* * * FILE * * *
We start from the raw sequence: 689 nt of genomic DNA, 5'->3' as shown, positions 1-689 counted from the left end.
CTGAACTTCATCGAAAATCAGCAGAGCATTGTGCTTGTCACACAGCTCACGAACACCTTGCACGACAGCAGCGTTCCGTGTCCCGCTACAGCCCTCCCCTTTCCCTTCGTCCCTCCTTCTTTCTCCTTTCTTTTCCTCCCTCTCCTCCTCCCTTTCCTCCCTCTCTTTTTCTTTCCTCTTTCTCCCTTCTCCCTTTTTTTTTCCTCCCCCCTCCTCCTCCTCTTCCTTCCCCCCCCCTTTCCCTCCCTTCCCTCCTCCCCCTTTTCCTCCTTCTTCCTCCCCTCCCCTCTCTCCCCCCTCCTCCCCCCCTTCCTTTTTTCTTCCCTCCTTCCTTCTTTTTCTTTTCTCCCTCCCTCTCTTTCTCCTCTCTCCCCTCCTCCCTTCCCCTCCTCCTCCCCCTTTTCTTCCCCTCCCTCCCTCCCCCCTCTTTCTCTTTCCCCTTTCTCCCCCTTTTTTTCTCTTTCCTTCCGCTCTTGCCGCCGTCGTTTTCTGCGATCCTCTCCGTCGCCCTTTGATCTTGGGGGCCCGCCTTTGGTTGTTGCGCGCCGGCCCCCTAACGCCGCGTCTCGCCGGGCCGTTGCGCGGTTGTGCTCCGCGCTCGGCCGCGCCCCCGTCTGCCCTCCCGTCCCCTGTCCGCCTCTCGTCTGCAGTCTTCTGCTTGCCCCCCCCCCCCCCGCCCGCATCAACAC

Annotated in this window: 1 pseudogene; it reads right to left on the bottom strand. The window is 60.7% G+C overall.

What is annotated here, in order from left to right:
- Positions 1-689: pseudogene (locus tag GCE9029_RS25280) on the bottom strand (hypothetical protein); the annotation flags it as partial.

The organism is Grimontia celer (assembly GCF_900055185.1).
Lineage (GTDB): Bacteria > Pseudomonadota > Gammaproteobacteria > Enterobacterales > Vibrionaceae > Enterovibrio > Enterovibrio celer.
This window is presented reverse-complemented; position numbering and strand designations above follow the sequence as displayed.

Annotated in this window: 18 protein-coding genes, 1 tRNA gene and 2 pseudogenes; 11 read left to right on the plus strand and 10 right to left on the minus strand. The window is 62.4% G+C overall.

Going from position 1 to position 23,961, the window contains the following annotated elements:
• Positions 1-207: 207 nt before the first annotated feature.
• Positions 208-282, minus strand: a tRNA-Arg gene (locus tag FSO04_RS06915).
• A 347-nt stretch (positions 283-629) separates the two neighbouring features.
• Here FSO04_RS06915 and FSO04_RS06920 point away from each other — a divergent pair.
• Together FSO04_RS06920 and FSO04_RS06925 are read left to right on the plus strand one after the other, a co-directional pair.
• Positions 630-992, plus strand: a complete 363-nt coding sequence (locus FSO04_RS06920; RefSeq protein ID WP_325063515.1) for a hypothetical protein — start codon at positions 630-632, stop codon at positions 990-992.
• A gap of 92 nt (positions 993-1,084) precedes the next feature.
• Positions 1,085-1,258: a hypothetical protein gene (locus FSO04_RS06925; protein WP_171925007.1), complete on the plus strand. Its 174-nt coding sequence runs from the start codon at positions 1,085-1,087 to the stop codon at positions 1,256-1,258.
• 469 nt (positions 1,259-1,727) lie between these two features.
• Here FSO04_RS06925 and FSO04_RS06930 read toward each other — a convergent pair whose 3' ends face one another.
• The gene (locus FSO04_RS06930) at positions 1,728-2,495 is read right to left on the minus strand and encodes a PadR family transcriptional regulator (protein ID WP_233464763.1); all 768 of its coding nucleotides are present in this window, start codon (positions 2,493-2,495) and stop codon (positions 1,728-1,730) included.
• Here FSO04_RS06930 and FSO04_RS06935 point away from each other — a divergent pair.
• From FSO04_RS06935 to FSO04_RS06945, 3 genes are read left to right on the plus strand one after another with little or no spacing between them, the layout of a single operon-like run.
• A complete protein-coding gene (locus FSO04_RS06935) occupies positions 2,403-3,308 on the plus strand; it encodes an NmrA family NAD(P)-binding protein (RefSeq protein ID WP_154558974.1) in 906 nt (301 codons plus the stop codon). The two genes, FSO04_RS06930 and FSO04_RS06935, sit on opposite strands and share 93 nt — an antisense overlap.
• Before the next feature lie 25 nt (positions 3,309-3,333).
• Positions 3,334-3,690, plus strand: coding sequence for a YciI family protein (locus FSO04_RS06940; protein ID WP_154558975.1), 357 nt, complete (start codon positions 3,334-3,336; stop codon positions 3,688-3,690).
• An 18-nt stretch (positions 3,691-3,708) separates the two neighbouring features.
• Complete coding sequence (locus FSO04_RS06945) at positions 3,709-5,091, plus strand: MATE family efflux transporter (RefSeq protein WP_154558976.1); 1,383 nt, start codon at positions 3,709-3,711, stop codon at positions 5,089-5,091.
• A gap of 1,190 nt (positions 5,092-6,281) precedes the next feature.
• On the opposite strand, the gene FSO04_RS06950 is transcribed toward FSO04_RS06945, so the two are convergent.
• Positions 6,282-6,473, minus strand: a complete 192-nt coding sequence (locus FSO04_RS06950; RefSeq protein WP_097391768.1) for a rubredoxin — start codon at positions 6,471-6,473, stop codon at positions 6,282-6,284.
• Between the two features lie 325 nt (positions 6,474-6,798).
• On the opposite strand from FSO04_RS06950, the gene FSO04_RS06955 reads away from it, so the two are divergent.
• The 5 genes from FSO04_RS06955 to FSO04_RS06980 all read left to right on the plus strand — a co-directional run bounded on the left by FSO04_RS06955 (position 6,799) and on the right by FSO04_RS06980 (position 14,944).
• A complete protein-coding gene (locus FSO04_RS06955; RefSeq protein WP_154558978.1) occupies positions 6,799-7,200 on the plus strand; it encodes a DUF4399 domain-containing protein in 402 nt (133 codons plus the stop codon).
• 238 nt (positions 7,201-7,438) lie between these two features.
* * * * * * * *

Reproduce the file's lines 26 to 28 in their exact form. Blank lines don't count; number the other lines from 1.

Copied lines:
• Positions 3,334-3,690, plus strand: coding sequence for a YciI family protein (locus FSO04_RS06940; protein ID WP_154558975.1), 357 nt, complete (start codon positions 3,334-3,336; stop codon positions 3,688-3,690).
• An 18-nt stretch (positions 3,691-3,708) separates the two neighbouring features.
• Complete coding sequence (locus FSO04_RS06945) at positions 3,709-5,091, plus strand: MATE family efflux transporter (RefSeq protein WP_154558976.1); 1,383 nt, start codon at positions 3,709-3,711, stop codon at positions 5,089-5,091.